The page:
New electronic components will change lives in 2014

By on July 10, 2013


These recent breakthroughs in electrical component technology are likely to have a significant impact on the electronics industry – and on people’s everyday lives.

Graphene – Latest News for Revolutionary Material


(Courtesy: A Zettl)

Your’e probably aware of the superstar conductor of the future, Graphene: “A wonder material that is the world’s thinnest, strongest and most conductive material with the potential to revolutionise diverse applications; from smartphones and ultrafast broadband to drug delivery and computer chips”. 

… here are some industry breakthroughs that may not yet be on your radar:

Lithium-ion batteries could be enhanced by a new electrode that uses graphene-coated vanadium oxide ribbons. The ribbons are thousands of times thinner than a sheet of paper but have the potential to accelerate development of major applications such as electric cars. Cathodes built into half-cells for testing at Rice University, Texas, fully charged and discharged in 20 seconds and retained more than 90 percent of their initial capacity after more than 1,000 cycles. 

Grapheme Silicon Additive Extends Battery Life
…and in similar news,a new graphene-silicon additive for lithium-ion batteries has just been released for commercial sale. The graphene nanoplatelets increase lithium-ion battery life by four times the current standard and will substantially extend battery lifespan. The breakthrough will likely lead to portable electronic devices becoming lighter and smaller, and should prove useful in the continuing developments in the electric vehicle industry. 

Stay Tuned for Graphene Speakers – The Future of Audio?


(Courtesy: A Zettl)

 A graphene loudspeaker has been developed with an excellent frequency response across the entire audio frequency range (20 Hz–20 kHz) and could one day outperform current commercial speakers. According to Alex Zettl of the University of California, Berkeley where the technology is being researched: “Graphene is an exceptionally strong material means that it can be used to make very large, extremely thin film membranes that efficiently generate sound”.

Supercharged Bacteria!

Imported from TIFF image: d:imworkingshweanella.tif

A recent energy harvesting discovery could use marine bacteria to generate electricity.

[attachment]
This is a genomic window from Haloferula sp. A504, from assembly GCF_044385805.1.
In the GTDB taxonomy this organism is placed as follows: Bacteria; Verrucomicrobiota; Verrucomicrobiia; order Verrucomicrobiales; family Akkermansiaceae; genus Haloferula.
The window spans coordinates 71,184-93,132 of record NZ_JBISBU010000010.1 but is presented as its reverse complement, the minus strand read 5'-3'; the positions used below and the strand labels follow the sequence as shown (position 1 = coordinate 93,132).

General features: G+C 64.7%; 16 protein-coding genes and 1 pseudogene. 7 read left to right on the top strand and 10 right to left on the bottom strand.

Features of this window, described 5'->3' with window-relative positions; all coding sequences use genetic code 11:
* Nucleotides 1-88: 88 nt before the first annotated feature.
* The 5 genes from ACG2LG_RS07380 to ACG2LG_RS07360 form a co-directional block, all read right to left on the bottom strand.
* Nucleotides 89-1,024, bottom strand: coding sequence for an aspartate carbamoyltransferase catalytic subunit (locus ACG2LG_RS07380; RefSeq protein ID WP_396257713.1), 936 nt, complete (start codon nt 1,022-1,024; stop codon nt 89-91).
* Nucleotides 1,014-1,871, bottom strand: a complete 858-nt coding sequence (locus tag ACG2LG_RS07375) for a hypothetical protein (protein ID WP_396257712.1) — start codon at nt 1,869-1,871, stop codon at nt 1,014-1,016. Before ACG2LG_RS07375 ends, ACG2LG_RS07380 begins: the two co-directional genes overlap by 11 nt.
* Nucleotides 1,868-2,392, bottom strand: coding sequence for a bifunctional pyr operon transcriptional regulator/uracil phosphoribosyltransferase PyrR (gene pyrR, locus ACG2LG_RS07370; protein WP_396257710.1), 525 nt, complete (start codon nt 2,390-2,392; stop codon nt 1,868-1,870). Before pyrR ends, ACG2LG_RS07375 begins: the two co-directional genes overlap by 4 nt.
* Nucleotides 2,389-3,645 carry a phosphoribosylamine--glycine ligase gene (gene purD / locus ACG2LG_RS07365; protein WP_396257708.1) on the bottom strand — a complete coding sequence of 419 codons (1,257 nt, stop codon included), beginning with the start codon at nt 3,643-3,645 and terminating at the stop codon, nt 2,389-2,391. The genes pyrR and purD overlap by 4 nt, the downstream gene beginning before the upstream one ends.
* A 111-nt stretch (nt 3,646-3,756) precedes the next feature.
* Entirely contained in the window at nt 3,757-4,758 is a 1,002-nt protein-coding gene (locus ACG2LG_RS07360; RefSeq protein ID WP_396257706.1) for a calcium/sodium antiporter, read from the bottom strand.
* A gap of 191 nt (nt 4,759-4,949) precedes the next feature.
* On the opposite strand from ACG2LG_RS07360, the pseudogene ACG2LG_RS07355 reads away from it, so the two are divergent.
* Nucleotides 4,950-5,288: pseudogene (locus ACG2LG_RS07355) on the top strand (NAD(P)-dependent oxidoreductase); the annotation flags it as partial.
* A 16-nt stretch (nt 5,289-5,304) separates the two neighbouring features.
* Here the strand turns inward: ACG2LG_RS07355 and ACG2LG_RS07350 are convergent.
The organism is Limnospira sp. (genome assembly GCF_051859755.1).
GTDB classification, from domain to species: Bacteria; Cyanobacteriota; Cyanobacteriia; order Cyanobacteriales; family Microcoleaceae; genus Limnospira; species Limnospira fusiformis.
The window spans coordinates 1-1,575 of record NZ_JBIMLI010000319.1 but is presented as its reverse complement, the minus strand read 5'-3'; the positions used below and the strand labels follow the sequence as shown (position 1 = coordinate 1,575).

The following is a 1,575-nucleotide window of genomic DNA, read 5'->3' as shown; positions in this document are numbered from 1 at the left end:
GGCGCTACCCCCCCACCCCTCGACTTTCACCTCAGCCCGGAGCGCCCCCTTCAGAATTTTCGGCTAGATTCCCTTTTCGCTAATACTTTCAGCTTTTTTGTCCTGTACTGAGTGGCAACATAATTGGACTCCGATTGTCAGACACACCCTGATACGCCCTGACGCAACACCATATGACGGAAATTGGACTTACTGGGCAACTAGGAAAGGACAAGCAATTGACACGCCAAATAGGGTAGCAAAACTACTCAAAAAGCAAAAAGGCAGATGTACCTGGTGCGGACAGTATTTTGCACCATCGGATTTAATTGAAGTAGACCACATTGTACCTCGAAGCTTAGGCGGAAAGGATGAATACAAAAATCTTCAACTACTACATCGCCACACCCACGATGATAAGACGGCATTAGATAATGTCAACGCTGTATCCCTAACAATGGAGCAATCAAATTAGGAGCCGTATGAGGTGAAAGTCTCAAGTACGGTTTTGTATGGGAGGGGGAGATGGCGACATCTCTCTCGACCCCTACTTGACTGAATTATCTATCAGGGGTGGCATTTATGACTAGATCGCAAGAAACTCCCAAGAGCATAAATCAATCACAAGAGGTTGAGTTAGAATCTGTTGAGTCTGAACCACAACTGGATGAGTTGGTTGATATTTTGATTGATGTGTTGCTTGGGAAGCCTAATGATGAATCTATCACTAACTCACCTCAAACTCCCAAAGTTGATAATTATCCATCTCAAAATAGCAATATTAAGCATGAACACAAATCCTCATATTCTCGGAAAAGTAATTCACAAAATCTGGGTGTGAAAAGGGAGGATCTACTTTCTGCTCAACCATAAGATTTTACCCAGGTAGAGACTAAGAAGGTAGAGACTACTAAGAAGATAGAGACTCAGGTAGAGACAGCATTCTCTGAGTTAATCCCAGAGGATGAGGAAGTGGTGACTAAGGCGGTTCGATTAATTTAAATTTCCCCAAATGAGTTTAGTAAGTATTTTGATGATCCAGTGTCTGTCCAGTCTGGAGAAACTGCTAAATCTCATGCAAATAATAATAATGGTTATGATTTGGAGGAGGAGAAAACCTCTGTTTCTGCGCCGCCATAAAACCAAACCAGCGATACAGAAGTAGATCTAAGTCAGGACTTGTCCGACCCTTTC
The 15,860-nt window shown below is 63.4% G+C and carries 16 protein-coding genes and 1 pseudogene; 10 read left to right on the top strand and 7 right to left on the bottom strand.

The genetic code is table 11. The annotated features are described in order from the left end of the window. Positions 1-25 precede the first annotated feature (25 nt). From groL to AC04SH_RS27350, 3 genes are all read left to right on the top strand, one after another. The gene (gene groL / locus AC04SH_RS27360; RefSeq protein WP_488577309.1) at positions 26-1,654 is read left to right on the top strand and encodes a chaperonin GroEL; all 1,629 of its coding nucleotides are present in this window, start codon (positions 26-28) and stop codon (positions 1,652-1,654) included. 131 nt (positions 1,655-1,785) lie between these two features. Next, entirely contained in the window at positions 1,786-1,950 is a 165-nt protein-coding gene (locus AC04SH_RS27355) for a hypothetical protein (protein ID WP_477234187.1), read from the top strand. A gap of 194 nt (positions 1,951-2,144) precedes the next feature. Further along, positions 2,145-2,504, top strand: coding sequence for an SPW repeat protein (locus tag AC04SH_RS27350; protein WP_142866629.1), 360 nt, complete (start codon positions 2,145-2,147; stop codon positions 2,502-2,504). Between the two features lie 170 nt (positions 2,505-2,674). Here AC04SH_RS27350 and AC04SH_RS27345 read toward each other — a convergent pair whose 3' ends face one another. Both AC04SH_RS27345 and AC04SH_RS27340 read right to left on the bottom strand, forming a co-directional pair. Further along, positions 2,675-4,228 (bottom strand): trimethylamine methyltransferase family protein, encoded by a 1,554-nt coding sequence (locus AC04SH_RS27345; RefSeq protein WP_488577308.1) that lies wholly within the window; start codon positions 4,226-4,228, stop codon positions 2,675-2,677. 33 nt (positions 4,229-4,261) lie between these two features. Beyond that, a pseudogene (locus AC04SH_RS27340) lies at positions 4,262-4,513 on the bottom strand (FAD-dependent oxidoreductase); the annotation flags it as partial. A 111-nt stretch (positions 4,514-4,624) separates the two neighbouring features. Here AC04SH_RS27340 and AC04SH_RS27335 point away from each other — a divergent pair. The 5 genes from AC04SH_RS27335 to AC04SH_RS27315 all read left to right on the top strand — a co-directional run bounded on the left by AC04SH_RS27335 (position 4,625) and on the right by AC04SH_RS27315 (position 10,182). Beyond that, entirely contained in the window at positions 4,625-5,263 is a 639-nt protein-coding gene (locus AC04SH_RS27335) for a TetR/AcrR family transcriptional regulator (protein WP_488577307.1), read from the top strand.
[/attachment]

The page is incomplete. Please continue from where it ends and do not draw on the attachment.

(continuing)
An electrical current can be generated when proteins on the surface of the bacteria Shewanella oneidensis come into contact with a mineral surface. Findings of the research, conducted at the University of East Anglia, indicate that bacteria can be ‘tethered’ to electrodes by lying directly on a metal or mineral surface to create a form of biobattery. The team synthesised a version of the bacteria for use during the experiments. 

Lead researcher Dr Tom Clarke from UEA’s School of Biological Sciences, said: “These bacteria show great potential as microbial fuel cells, where electricity can be generated from the breakdown of domestic or agricultural waste products”. 

Another possibility is to use these bacteria as miniature factories on the surface of an electrode, where chemicals reactions take place inside the cell using electrical power supplied by the electrode through these proteins.

Next–Gen Medical Electronic Devices

The future is looking healthy thanks to a number of recent breakthroughs in the medical electronics industry… 

Introducing ZAO: A Multi-Sensor Device To Monitor Vital Signs


The ZAO is hotly tipped to change the way medical professionals monitor patient health as well as being available for at-home use. Currently going through the certification process, the device is scheduled to be available in the next few months. It sends vital information to the user’s smartphone, tablet or desktop via WiFi, or to the hospital’s server for analysis. Weighing only 310g, the compact device will make it more accurate and convenient for doctors and patients to keep tabs onbody temperature, blood pressure, glucose level and oximetry. 

High Performance Hearing Aid Microphone



A new hearing-aid microphone has been developed which is smaller (7.3 cubic mm) and offers greater performance and stability than previous technology. The microphone has been developed by global company Analog Devices and produces very low equivalent input noise at 27dBA SPL, requiring only 17µA at 1V supply — far less than the amount of power consumed by traditional electret microphones. 

Pat O’Doherty, vice president for the Healthcare Group, Analog Devices, said: “MEMS microphones have not offered the EIN performance levels that meet stringent hearing aid standards until now. The ADMP801 MEMS microphone offers noise performance, package size, and phase and gain stability”.

Micro Extrusion Wires Make Surgical Implants More Reliable
When lives are dependent on technology, components have to be super-reliable. Future wearers of pacemakers, defibrillators and other surgically implanted medical devices are set to benefit from the development of new Medispec micro extrusion primary wires reliable down to 52 AWG in a broad spectrum of biocompatible conductor materials. They are also designed for use in minimally invasive catheters and endoscopes. The wires are manufactured using an innovative precision extrusion process, giving uniform insulation-wall thickness and accurate concentricity. This creates a pin-hole free wire which will not crack like other similar products, even when coming into contact with surgical fluids. 

Do you have any hot tips for revolutionary new technology that will shape lives in the next few months/years? Let us know in the comments…


Article written by Craig Dyball founder and CEO of

About Craig Dyball

Craig Dyball is the founder and CEO of, an online press release platform giving electronics engineers & designers the heads-up on industry headlines since 1999.